Business | Your Money

Don't get burned with summer loans

Banks are offering free gifts and special rates to get you to borrow money over the holidays. Here’s what you must watch out for to avoid a debt trap

  • By Cleofe Maceda, Senior Reporter
  • Published: 00:00 July 2, 2012

  • Image Credit: Gulf News
  • The special loans, valid only this summer, also come with a bundle of freebies such as hotel stays, free-for-life credit cards, insurance and installment deferment option and free bank accounts that don't require a minimum balance, among others

Dubai: As summer discounts reach a fever pitch, banks and financial institutions have joined in the craze, enticing customers to apply for loans with less paperwork and quick approval.

Whatever you intend to do in the next few weeks:  bring the whole family to a ski resort, get married or remodel your apartment, lenders are ready to offer cash assistance as much as Dh2.5 million which can be had within one day and with annual interest rates ranging between 6.49 per cent and 6.99 per cent.

The special loans, valid only this summer, also come with a bundle of freebies such as hotel stays, free-for-life credit cards, insurance and installment deferment option and free bank accounts that don't require a minimum balance, among others.

At HSBC, for example, borrowers can get a booklet of vouchers that can be used at a wide selection of premium hotels in the Middle East and North Africa, Asia and Europe.

"Customers usually take loans for weddings, vacations, education or to renovate their homes in the summer. Whatever be the use, they can now enjoy a discounted holiday after redoing their home or extend their honeymoon stay after the wedding, using these vouchers. They can opt for a weekend getaway, a short break nearby or an extended holiday at an exotic location," says Raman Muralidharan, regional head of customer value management, retail banking and wealth management at HSBC.

Mashreq for its part is enticing customers to get cash in their accounts in only 24 hours. Borrowers have the option to get a job loss insurance, up to 60 days payment holiday and free overdraft facility for the first year.  The offer is open to UAE nationals, who can borrow up to Dh2.5 million, and expatriates, who can get as much as half a million dirhams.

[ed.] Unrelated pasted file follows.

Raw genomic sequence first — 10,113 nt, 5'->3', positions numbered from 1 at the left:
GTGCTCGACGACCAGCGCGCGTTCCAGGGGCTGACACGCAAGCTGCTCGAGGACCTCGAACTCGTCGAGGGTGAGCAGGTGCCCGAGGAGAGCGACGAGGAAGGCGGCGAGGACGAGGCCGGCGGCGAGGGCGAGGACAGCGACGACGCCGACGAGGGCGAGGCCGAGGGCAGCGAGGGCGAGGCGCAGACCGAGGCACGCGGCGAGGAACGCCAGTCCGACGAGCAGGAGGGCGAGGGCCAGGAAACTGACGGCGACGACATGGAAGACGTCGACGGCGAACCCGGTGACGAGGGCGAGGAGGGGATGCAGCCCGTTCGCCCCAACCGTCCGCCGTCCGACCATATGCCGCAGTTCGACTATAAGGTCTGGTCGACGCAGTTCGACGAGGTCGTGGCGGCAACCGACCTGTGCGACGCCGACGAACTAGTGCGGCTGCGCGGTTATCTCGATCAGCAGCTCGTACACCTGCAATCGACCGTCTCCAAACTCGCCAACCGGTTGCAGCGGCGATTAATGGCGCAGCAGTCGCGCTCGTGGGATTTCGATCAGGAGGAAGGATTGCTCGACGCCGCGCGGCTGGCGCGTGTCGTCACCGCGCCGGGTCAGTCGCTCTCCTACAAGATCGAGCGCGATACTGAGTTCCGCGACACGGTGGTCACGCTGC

It wasn't too long ago when financial institutions tightened their credit rules, making it difficult for many borrowers to find emergency cash assistance. Judging from the offers, it appears that banks have achieved a better financial position and are now actively looking at how best to utilize liquidity to reap better returns.

Some lenders, however, brush aside speculations that brisk lending is back, citing that they have not changed their loan practices in the first place. "We have always encouraged responsible lending and we have not slackened on that front," a spokesperson from Mashreq says.

Muralidharan notes that while they offer preferential rates and exclusive benefits, among others, they continue to "place utmost importance on maintaining sound credit policies".

"The bank's credit risk management techniques are continually monitored and altered to ensure we keep up with the changing market – a customer's credit profile will always be a key part when we assess a credit application," he adds.

Experts say many financial institutions are still in a tight situation due to stricter Central Bank regulations, so it is normal to see them aggressively marketing their products. The country's Central Bank last year prohibited banks from cold calling customers to sell their loans and services, and imposed a mandatory 20 per cent down payment on car loans.

"The banks are facing difficult trading conditions under new orders from central bank. For example, they may only phone existing customers of the bank and deposits of (20 per cent) are required for new car loans. They are becoming more assertive with marketing for personal loans, which require no deposit and charge higher rates of interest" says Steve Gregory, managing partner at Holborn Assets.

While banks may have eased their lending requirements, they don't easily extend loans to just about any customer strapped for cash.  "I believe they still thoroughly investigate who they lend to, and the terms of those loans," observes James Thomas, regional director of Acuma Wealth Management.

"I believe that the loosening of the lending policies has been caused by banks now being in a stronger financial position, and now looking at where they can deploy capital to achieve the best returns."

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